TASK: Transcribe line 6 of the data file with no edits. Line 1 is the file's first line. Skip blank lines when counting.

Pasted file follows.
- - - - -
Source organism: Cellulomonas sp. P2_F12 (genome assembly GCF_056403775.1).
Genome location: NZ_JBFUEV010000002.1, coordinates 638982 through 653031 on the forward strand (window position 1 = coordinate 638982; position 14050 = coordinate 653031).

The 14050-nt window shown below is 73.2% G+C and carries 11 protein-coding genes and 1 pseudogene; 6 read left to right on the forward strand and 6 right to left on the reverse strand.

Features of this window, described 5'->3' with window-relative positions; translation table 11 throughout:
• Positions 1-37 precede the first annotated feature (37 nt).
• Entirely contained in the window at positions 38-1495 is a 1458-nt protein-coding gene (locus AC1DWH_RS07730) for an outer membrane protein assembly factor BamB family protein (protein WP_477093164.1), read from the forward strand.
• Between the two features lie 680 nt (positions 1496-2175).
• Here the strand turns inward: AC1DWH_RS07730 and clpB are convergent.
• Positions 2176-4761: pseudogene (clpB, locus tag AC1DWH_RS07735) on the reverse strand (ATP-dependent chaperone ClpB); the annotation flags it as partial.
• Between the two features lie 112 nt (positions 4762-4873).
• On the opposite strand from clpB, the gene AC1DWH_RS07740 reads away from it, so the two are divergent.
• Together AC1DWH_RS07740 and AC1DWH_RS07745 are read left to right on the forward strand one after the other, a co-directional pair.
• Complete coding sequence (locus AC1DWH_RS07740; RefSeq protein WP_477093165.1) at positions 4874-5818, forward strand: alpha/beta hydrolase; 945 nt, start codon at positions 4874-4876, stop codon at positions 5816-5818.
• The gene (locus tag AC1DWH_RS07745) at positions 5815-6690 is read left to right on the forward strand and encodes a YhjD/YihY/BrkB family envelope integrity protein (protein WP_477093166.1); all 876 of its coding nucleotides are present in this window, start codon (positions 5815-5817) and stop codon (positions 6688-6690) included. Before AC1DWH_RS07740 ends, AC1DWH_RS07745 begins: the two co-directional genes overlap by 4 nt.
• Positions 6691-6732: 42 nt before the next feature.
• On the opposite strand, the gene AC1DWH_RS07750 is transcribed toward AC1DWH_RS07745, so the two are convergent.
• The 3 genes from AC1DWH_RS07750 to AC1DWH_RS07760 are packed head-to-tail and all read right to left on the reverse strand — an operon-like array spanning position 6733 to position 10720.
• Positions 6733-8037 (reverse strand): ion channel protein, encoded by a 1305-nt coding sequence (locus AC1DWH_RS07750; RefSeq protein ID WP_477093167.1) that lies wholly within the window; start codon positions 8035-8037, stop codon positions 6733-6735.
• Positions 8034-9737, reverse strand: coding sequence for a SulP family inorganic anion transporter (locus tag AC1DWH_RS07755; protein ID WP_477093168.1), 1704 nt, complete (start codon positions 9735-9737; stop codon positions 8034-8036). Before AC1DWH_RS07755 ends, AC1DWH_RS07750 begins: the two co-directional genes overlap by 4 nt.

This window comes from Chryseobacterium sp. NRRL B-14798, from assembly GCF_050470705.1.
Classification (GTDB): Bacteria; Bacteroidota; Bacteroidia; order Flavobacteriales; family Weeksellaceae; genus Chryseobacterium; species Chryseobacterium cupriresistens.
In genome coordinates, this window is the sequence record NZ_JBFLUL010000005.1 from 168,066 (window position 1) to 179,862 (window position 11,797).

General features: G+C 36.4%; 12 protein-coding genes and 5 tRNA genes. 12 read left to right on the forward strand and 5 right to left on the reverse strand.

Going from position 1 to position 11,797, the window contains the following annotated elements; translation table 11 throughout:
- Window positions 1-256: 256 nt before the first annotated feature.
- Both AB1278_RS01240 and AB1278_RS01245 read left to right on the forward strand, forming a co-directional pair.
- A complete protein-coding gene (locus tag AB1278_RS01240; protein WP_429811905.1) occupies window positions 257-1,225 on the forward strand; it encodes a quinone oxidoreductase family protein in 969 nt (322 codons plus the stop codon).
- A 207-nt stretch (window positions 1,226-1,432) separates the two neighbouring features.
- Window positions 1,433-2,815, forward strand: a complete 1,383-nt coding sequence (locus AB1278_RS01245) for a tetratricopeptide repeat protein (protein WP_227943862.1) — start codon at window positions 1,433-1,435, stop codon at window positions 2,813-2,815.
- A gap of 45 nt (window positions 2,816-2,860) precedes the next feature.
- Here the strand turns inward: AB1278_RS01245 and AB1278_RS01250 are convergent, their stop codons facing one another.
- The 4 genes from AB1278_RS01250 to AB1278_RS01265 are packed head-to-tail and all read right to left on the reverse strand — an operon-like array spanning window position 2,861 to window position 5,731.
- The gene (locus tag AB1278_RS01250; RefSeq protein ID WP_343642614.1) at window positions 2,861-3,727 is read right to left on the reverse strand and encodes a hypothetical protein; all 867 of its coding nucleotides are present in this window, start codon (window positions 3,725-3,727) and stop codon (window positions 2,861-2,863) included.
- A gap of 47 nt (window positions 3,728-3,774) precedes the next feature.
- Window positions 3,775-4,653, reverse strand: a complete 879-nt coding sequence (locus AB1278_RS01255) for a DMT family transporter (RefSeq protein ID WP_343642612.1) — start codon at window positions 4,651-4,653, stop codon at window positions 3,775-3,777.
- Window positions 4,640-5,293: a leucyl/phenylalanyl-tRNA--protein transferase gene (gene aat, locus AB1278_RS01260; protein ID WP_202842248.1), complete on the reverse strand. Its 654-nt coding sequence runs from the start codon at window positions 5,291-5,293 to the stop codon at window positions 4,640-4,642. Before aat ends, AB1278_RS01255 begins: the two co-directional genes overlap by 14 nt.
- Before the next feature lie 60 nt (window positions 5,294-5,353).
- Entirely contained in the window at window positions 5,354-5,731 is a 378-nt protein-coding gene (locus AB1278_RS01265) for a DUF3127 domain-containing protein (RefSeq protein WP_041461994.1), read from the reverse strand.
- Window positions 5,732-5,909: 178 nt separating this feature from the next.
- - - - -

• Entirely contained in the window at positions 38-1495 is a 1458-nt protein-coding gene (locus AC1DWH_RS07730) for an outer membrane protein assembly factor BamB family protein (protein WP_477093164.1), read from the forward strand.